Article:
Just like the day before, we made out for a late afternoon return to the park.  It was really too hot for any mammal action to speak of, so we simply strolled the deeper sections of the park road until darkness set in.  Once we got the spotlights in everyone’s hands, we headed out on yet another amazing night at Phong Nha!  It wasn’t more than one kilometer when Som screamed again,  “Two eyes!”  After a few moments of misidentifying the hell out of the critter, he finally made a good enough appearance so that I could clearly make out that he was another Pygmy Slow Loris!  Finding two of these on one trip is really unprecedented, as far as I know.  We did get some outstanding views of this little booger after blazing a trail deeper in to the forest. 


Killing time before the night safari!


Pygmy Slow Loris

I am still in awe of Som's spotting abilities.  What an amazing wildlife experience!




After snapping “the shots” I wanted, we let our little primate friend return to his night’s activities.  Luckily he was no where near as fast as the one we saw at Cat Tien, earlier in the week.  What a treat! This time even Cokie got a great view of this little critter, although we were all a bit nervous about how deep we were in the forest and the thought of snakes never left our minds.  After some more views of Indian Giant Flying Squirrels and some sort of civet, we all agreed this was a stellar night safari!  Watching our guides and driver totally get in to the experience was almost as good as the species we saw.  None of them had ever done such a thing and watching their smiles was a great experience.


What a fitting end to our wildlife adventure in Viet Nam:  finding a small troop of Hatinh Langur bedding down for the night on a cliff face 100 feet up the sheer limestone cliff face of Phong Nha.  Truly an amazing sight!


Phong Nha National Park


I was really nervous about returning to Viet Nam.  I had no idea how I would deal with all those painful memories and how my family would react to seeing me react.  But all of my worries were for nothing.  As soon as our first night in TPHCM, I was at ease in my second country.  I used to joke with Lien that I felt Viet Nam was my third country, after Japan of course, and that would irritate her to no end.  But now I can saw with full confidence that Viet Nam is my second country (Thailand being my first and the USA way down the list...;-)) and we will return again soon.  Hey, there are still a half dozen or so primates left to see afterall!


Other Critters!

Our very first and only Indomalayan Niviventer!  No trip is complete without one...I love how Som has no fear whatsoever in releasing this little guy...


Pallas's Squirrels (Callosciurus erythraeus flavimanus) were pretty much everywhere at Cat Tien


We had fewer of the northern subspecies of Pallas's squirrel (Callosciurus erythraeus erythraeus)


High up on the karst we caught a glimpse of one lone Rhesus Macaque...


Female Buff-cheeked Gibbon at the Cat Tien Primate Rescue Center


Red-shanked Doucs!


A lovely family...


I love gibbons!


Asian House Shrew!  It's not dead - it's just climbing over the brick...


Tibetan or Asiatic Black Bear!  I could not believe how lucky we were to see this! the Cat Tien Bear Rescue center....  Three captive "Moon Bears" were in a sizable enclosure.  Not sure if reintroduction to the wild is on the agenda or not.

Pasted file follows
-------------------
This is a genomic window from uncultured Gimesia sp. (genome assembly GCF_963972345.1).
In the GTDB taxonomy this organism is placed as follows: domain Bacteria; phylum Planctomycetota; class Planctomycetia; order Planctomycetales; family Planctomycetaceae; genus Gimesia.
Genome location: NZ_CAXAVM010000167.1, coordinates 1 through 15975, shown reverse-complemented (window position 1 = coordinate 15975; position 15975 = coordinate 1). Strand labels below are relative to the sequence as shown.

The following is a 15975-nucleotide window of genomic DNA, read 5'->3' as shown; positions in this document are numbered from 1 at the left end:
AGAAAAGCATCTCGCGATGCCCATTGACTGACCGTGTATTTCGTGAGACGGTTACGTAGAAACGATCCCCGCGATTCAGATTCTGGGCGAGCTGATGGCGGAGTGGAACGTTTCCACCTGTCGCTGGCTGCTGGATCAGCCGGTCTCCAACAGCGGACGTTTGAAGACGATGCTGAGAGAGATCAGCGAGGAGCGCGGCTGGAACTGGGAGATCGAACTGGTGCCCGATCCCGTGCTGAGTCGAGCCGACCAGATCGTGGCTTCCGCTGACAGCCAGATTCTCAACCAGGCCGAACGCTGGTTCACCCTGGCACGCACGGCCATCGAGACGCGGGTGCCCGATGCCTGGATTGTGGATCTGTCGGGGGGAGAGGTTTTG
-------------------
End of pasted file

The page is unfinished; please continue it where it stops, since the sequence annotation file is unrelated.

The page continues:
Chinese Pond Herons were everywhere but this one was particularly nice with its breeding plumage...


We caught this Blue Whistling Thrush (Myiophoneus caeruleus) sleeping during a night drive at Phong Nha NP.


Oriental Pied Hornbills were seen commonly on the trip.  We did also catch good looks, but no images, of Wreathed Hornbills.  We even saw a nice pair of Great Hornbills at Phong Nha.


Stripe-throated Bulbuls were another common species...


Lesser Whistling Ducks flying in the rain at Cat Tien...


Intermediate Egrets at Crocodile Lake...



Common Tailorbird at Phong Nha


Dark-necked Tailorbird at Cat Tien


Olive-backed sunbird (Aethopyga saturata) Phong Nha


Venous-breasted Starling (Sturnus birmannicus) at Bach Ma


Long-tailed Shrike at Bach Ma


Although it was a distant view for sure, it was still nice to see a wild Green Peafowl perched high in the canopy of Cat Tien near Crocodile Lake.


Cruddy image but a real treat to see our first Banded Kingfisher at Cat Tien!


Sooty-headed Bulbul at Bach Ma


Large Wood Shrike (Tephrodornis virgatus) at Cat Tien


Ruby-cheeked Sunbird at Phong Nha....(confirmed thanks to Richard!)


Water Monitor Lizard hanging in a tree - his tree!


With basically my entire reference library safely in storage in Thailand, it may be a while before I can ID this little gecko....feel free to contribute to the effort!


Flaming Red Fence Lizards (Calotes versicolor) were fairly common in Viet Nam.


 Another Agamid garden lizard (Calotes species) in Bach Ma...


Not an overwhelming amount of coleoptera fauna this trip (compared to '94 when I discovered Tam Dao!), but this little Meloid was nice to see....One of the few poisonous beetles...


Large Ciccindelid Tiger Beetles were everywhere!


This was one big Charon grayi, or Whip Spider.  At about 12 cm it was almost as large as I'd seen in SE Asia...



Viet Nam Mammal List

  1. Black-shanked Douc (Pygathrix nigripes)*                     30 
  2. Red-shanked Douc (Pygathrix nemaeus)*                 18-20
  3. Pygmy Slow Loris (Nycticebus pygmaeus)*                  2